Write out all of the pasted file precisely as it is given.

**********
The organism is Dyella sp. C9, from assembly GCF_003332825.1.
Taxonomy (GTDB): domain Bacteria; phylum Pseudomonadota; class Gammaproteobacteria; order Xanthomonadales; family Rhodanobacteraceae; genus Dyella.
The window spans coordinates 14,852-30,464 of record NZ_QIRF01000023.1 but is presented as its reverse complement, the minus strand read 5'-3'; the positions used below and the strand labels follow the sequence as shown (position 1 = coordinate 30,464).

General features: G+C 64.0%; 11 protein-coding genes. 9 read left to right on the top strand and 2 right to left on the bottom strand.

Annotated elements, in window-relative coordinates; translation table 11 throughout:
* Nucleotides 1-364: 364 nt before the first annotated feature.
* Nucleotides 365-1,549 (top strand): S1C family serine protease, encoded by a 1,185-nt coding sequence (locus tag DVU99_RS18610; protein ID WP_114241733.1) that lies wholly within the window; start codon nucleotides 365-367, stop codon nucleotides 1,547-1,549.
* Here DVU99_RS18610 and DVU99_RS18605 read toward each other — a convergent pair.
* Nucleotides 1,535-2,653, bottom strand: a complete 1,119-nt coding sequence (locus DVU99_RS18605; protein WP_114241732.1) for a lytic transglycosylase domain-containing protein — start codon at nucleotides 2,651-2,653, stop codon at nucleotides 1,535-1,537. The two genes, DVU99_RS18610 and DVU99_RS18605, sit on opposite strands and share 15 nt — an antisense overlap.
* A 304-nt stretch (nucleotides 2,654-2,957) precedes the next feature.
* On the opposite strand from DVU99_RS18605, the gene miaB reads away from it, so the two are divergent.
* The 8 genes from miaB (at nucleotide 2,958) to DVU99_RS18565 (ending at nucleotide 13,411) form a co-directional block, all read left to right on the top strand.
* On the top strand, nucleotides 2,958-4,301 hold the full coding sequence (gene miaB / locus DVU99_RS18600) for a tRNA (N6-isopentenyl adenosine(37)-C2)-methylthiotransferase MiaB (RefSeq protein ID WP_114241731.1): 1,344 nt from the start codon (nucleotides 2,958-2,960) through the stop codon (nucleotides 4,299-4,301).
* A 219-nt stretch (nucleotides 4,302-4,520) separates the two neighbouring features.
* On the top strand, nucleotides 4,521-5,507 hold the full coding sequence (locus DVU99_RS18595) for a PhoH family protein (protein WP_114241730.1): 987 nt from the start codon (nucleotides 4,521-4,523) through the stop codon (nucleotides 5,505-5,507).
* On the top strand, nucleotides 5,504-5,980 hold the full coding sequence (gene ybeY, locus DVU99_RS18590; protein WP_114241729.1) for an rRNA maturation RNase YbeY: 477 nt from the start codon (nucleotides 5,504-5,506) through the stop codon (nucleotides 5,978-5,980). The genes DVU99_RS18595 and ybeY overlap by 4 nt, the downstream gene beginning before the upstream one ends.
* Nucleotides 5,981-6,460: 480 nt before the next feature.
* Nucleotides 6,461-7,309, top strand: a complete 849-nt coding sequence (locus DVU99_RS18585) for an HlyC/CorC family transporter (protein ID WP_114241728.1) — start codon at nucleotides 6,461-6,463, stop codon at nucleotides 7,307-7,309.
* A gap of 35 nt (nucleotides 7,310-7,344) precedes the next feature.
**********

The organism is Dyella sp. C9, from assembly GCF_003332825.1.
Taxonomy (GTDB): domain Bacteria; phylum Pseudomonadota; class Gammaproteobacteria; order Xanthomonadales; family Rhodanobacteraceae; genus Dyella.
The window spans coordinates 14,852-30,464 of record NZ_QIRF01000023.1 but is presented as its reverse complement, the minus strand read 5'-3'; the positions used below and the strand labels follow the sequence as shown (position 1 = coordinate 30,464).

General features: G+C 64.0%; 11 protein-coding genes. 9 read left to right on the top strand and 2 right to left on the bottom strand.

Annotated elements, in window-relative coordinates; translation table 11 throughout:
* Nucleotides 1-364: 364 nt before the first annotated feature.
* Nucleotides 365-1,549 (top strand): S1C family serine protease, encoded by a 1,185-nt coding sequence (locus tag DVU99_RS18610; protein ID WP_114241733.1) that lies wholly within the window; start codon nucleotides 365-367, stop codon nucleotides 1,547-1,549.
* Here DVU99_RS18610 and DVU99_RS18605 read toward each other — a convergent pair.
* Nucleotides 1,535-2,653, bottom strand: a complete 1,119-nt coding sequence (locus DVU99_RS18605; protein WP_114241732.1) for a lytic transglycosylase domain-containing protein — start codon at nucleotides 2,651-2,653, stop codon at nucleotides 1,535-1,537. The two genes, DVU99_RS18610 and DVU99_RS18605, sit on opposite strands and share 15 nt — an antisense overlap.
* A 304-nt stretch (nucleotides 2,654-2,957) precedes the next feature.
* On the opposite strand from DVU99_RS18605, the gene miaB reads away from it, so the two are divergent.
* The 8 genes from miaB (at nucleotide 2,958) to DVU99_RS18565 (ending at nucleotide 13,411) form a co-directional block, all read left to right on the top strand.
* On the top strand, nucleotides 2,958-4,301 hold the full coding sequence (gene miaB / locus DVU99_RS18600) for a tRNA (N6-isopentenyl adenosine(37)-C2)-methylthiotransferase MiaB (RefSeq protein ID WP_114241731.1): 1,344 nt from the start codon (nucleotides 2,958-2,960) through the stop codon (nucleotides 4,299-4,301).
* A 219-nt stretch (nucleotides 4,302-4,520) separates the two neighbouring features.
* On the top strand, nucleotides 4,521-5,507 hold the full coding sequence (locus DVU99_RS18595) for a PhoH family protein (protein WP_114241730.1): 987 nt from the start codon (nucleotides 4,521-4,523) through the stop codon (nucleotides 5,505-5,507).
* On the top strand, nucleotides 5,504-5,980 hold the full coding sequence (gene ybeY, locus DVU99_RS18590; protein WP_114241729.1) for an rRNA maturation RNase YbeY: 477 nt from the start codon (nucleotides 5,504-5,506) through the stop codon (nucleotides 5,978-5,980). The genes DVU99_RS18595 and ybeY overlap by 4 nt, the downstream gene beginning before the upstream one ends.
* Nucleotides 5,981-6,460: 480 nt before the next feature.
* Nucleotides 6,461-7,309, top strand: a complete 849-nt coding sequence (locus DVU99_RS18585) for an HlyC/CorC family transporter (protein ID WP_114241728.1) — start codon at nucleotides 6,461-6,463, stop codon at nucleotides 7,307-7,309.
* A gap of 35 nt (nucleotides 7,310-7,344) precedes the next feature.